As a cornerstone of our very existence, food has always played a significant part in our social and cultural lifestyles. Thus, it is no wonder that the depiction of food in art spans across cultures and all of recorded human history. Appearing in myriad contexts, this practice stretches back to ancient Greece and Rome where banquets and bacchanals were consuming passions celebrated in literature, painting, and mosaics. Drawings of food could also be found inside Egyptian pyramids. Created on inner walls of burial chambers and on coffins to depict all of the good things waiting for the deceased, it was believed that those drawings, through magical properties, would nourish those gone on to the afterlife. A recurring theme through the Middle Ages and Renaissance to modern times, food has been depicted as a celebration of a theme, composition itself or a metaphor. Whether serving symbolic purposes, being an allegory for certain virtues or values or emphasizing eroticism, exoticism or wealth, these depictions were often used to reveal something else. Since food is interwoven with most aspects of our lives, this comestible art history also connects with larger themes such as politics, gender, religion, or class.
In the fifteen century, artists took increasing inspiration from the culture of antiquity and from the natural world and began depicting a variety of still life objects in both devotional and secular images. The food was the primary source of inspiration, and with these still lifes, painters tried to freeze a point in time in the most realistic perspective, but also display a virtuosic skill of observation and description of color shape and texture. While some canvases represent the feast as an extravagant display of pleasures, some others appeal to sobriety and abstinence. More than often, food carried a symbolic meaning or an allusion to the painting’s subject. Representing certain features, virtues or values, this symbolism of food and drink was mainly rooted in classical literature and paganism.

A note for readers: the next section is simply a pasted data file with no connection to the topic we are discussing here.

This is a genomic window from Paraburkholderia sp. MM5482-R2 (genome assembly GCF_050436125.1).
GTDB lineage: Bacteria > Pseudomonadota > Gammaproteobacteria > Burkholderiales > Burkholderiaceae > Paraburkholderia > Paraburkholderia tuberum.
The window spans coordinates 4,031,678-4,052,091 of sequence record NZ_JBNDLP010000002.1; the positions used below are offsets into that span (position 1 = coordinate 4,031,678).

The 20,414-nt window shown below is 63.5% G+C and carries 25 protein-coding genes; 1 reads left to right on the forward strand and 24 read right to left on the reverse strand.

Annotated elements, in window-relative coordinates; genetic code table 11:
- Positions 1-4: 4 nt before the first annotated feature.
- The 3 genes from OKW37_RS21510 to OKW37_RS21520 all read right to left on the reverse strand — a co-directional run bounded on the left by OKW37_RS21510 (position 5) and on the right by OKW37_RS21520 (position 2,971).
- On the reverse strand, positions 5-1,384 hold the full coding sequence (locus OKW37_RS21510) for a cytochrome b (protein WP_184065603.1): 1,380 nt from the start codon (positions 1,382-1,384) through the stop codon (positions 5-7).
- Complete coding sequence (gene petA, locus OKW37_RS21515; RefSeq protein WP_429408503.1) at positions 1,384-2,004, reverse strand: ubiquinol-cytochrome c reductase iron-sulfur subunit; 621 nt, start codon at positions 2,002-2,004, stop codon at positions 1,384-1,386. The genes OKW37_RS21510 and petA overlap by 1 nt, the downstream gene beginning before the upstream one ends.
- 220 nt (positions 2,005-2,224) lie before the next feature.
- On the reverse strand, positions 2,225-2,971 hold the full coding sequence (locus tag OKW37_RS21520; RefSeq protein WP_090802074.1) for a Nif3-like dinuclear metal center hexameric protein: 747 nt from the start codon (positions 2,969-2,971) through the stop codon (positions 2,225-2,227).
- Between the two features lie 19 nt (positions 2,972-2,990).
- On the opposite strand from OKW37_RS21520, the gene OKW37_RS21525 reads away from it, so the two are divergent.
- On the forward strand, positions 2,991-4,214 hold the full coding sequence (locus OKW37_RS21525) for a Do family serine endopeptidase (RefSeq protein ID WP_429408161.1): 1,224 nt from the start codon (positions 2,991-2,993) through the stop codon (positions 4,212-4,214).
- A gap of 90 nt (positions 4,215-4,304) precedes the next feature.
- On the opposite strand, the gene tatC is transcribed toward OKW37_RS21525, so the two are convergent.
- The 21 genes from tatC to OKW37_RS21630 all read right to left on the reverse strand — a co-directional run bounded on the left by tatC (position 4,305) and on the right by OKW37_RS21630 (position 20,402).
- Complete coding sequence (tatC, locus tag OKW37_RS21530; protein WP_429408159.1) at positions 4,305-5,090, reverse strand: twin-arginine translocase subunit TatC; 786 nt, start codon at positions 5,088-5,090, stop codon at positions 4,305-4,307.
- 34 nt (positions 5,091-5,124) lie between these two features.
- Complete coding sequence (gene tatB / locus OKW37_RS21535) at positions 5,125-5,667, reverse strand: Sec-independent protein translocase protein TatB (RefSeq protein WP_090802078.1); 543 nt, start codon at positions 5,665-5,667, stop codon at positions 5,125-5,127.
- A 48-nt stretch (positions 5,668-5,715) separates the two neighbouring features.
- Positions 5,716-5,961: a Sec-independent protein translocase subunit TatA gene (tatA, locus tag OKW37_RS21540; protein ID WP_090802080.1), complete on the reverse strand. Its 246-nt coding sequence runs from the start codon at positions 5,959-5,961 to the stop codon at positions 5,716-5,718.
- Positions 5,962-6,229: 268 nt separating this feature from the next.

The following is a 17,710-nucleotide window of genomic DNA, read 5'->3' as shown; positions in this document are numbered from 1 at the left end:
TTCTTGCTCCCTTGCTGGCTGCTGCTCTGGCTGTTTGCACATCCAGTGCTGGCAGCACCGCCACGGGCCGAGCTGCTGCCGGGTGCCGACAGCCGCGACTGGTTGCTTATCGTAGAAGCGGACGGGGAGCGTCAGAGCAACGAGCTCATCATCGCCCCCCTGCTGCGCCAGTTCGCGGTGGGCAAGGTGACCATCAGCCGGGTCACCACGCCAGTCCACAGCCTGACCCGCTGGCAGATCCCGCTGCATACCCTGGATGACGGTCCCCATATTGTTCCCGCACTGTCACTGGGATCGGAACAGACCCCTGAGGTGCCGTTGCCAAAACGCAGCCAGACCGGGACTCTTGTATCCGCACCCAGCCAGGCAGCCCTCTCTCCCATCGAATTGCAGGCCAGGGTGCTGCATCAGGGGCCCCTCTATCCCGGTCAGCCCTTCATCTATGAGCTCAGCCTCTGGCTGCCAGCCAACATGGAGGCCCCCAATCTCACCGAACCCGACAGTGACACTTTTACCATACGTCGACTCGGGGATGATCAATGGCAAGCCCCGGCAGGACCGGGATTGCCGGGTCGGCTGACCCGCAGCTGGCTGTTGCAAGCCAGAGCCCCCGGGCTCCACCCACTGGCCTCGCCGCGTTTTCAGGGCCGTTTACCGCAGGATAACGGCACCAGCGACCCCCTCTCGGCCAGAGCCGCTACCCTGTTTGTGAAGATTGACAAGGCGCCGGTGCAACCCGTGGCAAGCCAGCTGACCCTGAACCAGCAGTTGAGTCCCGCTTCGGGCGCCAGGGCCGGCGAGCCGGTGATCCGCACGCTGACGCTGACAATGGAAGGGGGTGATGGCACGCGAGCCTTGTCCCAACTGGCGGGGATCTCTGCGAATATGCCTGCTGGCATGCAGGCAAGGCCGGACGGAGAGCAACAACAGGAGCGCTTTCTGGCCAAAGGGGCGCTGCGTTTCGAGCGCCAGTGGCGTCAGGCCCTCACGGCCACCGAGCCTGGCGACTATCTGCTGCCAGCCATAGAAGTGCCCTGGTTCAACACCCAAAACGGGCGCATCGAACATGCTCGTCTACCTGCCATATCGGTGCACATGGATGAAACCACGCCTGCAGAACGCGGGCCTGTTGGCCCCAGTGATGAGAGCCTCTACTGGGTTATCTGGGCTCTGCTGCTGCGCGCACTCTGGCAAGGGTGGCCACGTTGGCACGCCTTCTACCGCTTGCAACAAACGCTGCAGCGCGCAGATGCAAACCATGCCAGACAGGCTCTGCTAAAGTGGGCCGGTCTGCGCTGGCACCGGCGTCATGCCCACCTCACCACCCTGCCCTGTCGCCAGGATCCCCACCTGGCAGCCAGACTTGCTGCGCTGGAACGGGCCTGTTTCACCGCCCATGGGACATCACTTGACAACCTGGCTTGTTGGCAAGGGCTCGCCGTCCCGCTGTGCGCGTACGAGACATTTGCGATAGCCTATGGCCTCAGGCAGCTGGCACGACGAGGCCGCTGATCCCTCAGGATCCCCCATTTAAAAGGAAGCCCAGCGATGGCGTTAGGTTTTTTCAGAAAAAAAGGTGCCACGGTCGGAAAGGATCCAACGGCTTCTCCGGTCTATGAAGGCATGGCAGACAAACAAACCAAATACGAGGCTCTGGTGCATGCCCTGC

By the seventeenth century, the art world became interested in the scientific examination and still-life painting flourished as an independent genre, particularly in the Netherlands, Italy, and Spain. As one of the most popular subjects, the food was depicted with exquisite realism and detail. In the forefront were the Dutch and Flemish masters who depicted abundant and lavish food displays such as game, fowl, lobster, shellfish, exotic citruses or precious grapes. These expensive delicacies were associated with a privileged lifestyle that the owner of the painting wanted to be identified with. Yet, this imagery sometimes also served as a reminder of transient nature of luxury or the perils of gluttony. On the other hand, Vermeer took a different route than his Dutch contemporaries. In his famous painting The Milkmaid, he used expensive pigments, rich colors, and exceptional lighting to paint the most common of foods - milk and bread. The symbolic potency of this kind of imagery lived on into the eighteenth century, even as the popularity of genre painting waned in the Netherlands.